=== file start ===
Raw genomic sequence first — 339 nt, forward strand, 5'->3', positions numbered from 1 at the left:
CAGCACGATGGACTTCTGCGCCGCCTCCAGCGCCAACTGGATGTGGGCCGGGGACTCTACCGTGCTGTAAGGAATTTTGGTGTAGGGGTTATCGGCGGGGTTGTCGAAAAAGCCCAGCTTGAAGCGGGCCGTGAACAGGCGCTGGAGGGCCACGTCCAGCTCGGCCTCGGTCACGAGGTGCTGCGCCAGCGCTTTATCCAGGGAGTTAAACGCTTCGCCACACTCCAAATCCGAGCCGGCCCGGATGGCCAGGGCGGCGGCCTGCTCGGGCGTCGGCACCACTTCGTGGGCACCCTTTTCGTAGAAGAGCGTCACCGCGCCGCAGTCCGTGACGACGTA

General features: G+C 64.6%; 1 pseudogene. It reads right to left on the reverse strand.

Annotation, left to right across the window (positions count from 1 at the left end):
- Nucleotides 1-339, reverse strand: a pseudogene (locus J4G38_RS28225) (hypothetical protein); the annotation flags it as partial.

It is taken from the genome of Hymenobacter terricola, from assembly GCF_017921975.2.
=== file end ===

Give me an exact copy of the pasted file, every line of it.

Raw genomic sequence first — 339 nt, forward strand, 5'->3', positions numbered from 1 at the left:
CAGCACGATGGACTTCTGCGCCGCCTCCAGCGCCAACTGGATGTGGGCCGGGGACTCTACCGTGCTGTAAGGAATTTTGGTGTAGGGGTTATCGGCGGGGTTGTCGAAAAAGCCCAGCTTGAAGCGGGCCGTGAACAGGCGCTGGAGGGCCACGTCCAGCTCGGCCTCGGTCACGAGGTGCTGCGCCAGCGCTTTATCCAGGGAGTTAAACGCTTCGCCACACTCCAAATCCGAGCCGGCCCGGATGGCCAGGGCGGCGGCCTGCTCGGGCGTCGGCACCACTTCGTGGGCACCCTTTTCGTAGAAGAGCGTCACCGCGCCGCAGTCCGTGACGACGTA

General features: G+C 64.6%; 1 pseudogene. It reads right to left on the reverse strand.

Annotation, left to right across the window (positions count from 1 at the left end):
- Nucleotides 1-339, reverse strand: a pseudogene (locus J4G38_RS28225) (hypothetical protein); the annotation flags it as partial.

It is taken from the genome of Hymenobacter terricola, from assembly GCF_017921975.2.